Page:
Before you roll your eyes and groan, listen to this: Japanese researchers have found that a 12-week cardio regimen helped spike T levels in guys on the bigger side, as well as the MUCH bigger side.

    Interestingly, the workouts didn't affect testosterone levels of men who didn't have a little "more to love."

    You see, all that extra weight can cause your testosterone levels to bottom out -- which can zap your energy, mess with your performance in the bedroom, and leave you more vulnerable to heart attack.

    Not only that, but your body NEEDS testosterone to build muscle mass, which helps keep your engine running efficiently. And the more muscle you have, the more fat you're burning around the clock -- even while sitting, and even while sleeping.

    And that means you can burn off those Christmas cookies you had for breakfast while you're watching the holiday specials on TV at night.

    The men in the study weren't athletes or even regular exercisers, and they walked or jogged for 40 to 60 minutes, up to three times a week. That's not exactly training for a triathlon, but if you haven't moved around in a while, start out slow. Do as much as you can while getting only slightly out of breath.

    Keep the workout moderate, and work your way up to something more vigorous, if you can handle it. A good measure of that is whether or not you can still carry on a conversation while you're doing it.

    The more vigorous you can make your workout, the more you'll increase your testosterone.

    You may lose some weight, even if you're eating the same -- and you may lose some inches. But that's not really the point right now, in December.

    We'll deal with that in January.

    P.S. One of the most popular spices used in holiday treats this time of year is cinnamon -- but this spice rack staple doesn't just taste great. If you're getting the right kind of cinnamon, its unique compounds can actually stoke the "metabolic fire" that helps your blood sugar levels stay nice and healthy. That means you have plenty of energy for all the things you love to do. Now, there's a new breed of cinnamon extract that works astonishingly FAST -- and that's why I've included the "cinnamon secret weapon" in my breakthrough formula from Real Advantage Nutrients, the most advanced natural blood sugar support out there.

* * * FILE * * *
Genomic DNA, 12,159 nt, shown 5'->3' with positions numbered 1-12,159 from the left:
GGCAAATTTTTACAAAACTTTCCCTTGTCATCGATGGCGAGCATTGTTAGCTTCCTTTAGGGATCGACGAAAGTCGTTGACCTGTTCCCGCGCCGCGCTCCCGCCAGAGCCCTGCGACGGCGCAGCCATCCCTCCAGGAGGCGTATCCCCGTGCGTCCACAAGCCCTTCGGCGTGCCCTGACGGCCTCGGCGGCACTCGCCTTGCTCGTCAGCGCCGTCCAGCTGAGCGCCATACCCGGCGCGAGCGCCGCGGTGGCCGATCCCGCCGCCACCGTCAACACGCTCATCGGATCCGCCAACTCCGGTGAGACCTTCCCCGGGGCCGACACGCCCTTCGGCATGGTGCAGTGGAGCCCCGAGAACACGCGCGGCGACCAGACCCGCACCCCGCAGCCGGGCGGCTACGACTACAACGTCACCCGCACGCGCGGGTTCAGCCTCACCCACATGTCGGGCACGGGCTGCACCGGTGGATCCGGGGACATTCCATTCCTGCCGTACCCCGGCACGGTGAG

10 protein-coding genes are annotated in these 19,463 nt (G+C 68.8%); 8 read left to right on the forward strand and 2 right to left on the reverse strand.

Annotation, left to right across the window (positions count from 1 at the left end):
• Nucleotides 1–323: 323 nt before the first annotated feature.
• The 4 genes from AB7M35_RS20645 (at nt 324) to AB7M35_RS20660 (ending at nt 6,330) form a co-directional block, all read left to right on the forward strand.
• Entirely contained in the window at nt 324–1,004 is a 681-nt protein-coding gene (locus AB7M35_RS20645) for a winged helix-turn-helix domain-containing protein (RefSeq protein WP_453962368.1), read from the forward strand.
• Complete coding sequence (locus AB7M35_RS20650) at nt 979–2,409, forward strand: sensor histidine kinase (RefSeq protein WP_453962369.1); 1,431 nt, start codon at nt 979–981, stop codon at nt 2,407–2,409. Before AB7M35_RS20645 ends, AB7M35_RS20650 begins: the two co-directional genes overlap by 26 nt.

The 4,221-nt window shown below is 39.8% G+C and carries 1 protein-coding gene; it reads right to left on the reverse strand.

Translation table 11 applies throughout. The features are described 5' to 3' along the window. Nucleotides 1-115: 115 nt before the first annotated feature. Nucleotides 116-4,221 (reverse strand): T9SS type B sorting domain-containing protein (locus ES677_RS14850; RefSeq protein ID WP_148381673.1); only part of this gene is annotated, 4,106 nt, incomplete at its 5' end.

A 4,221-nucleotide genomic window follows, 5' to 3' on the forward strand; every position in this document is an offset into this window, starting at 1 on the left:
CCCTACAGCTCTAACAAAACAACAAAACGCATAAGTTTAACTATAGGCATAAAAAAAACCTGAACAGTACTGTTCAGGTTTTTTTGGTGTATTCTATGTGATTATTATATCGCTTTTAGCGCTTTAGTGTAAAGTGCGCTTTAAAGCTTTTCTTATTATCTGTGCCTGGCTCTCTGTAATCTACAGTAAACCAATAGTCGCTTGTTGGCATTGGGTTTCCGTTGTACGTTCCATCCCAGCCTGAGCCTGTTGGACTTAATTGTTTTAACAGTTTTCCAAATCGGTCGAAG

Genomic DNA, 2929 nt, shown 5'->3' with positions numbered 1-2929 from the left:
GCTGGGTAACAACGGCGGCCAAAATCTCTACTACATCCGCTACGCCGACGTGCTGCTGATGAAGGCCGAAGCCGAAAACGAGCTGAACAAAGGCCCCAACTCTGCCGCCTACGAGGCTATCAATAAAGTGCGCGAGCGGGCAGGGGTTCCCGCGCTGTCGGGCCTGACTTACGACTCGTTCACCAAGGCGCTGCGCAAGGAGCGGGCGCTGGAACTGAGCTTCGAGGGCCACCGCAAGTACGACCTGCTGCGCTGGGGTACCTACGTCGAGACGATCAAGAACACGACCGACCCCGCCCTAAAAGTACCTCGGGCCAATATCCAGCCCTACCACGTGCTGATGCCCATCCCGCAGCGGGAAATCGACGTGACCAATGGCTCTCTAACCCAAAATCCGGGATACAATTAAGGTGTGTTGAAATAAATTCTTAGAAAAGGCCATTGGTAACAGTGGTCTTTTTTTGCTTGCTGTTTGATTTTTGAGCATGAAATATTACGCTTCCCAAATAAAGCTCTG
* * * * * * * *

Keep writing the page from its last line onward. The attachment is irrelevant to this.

If you'd like to take a powerful step toward maintaining healthy blood sugar, you can now try my breakthrough at a special holiday discount of 30 percent off the regular price. And your satisfaction is 100% guaranteed, or your money back. Find out more right here.

    Sources:
    12-Week Exercise Program Significantly Improved Testosterone Levels in Overweight, Obese Men
    (www.stonehearthnewsletters.com)

  3. Light therapy boosts testosterone

    In new study, just 30 minutes of exposure to a lightbox daily boosted testosterone levels and sexual satisfaction for older men with low T.
  4. DHEA supplements increase testosterone naturally

    Research has shown that taking DHEA can help your body produce more testosterone on its own.
  5. Exposing the myth on testosterone and prostate cancer

    Many mainstream docs still claim testosterone can cause prostate cancer, even though studies have debunked any link.
  6. Testosterone will protect your heart – not harm it

    Doctors are still skittish about prescribing testosterone therapy, even though research has proven it can help prevent heart disease.
  7. Testosterone supplement could prevent heart attack

    Study shows older men with coronary artery disease who took testosterone supplements had 80 percent reduction in heart disease
  8. Women need testosterone

    Testosterone might be the "manly" hormone, but new research confirms that older women can benefit from supplements as well.
  9. Men don't need more estrogen

    A new study claims men may need more estrogen -- but don't believe it for a second.
  10. Opioids linked to erection problems

    Men who take opioid painkillers have lower levels of the manly hormone testosterone and a higher risk of erection problems.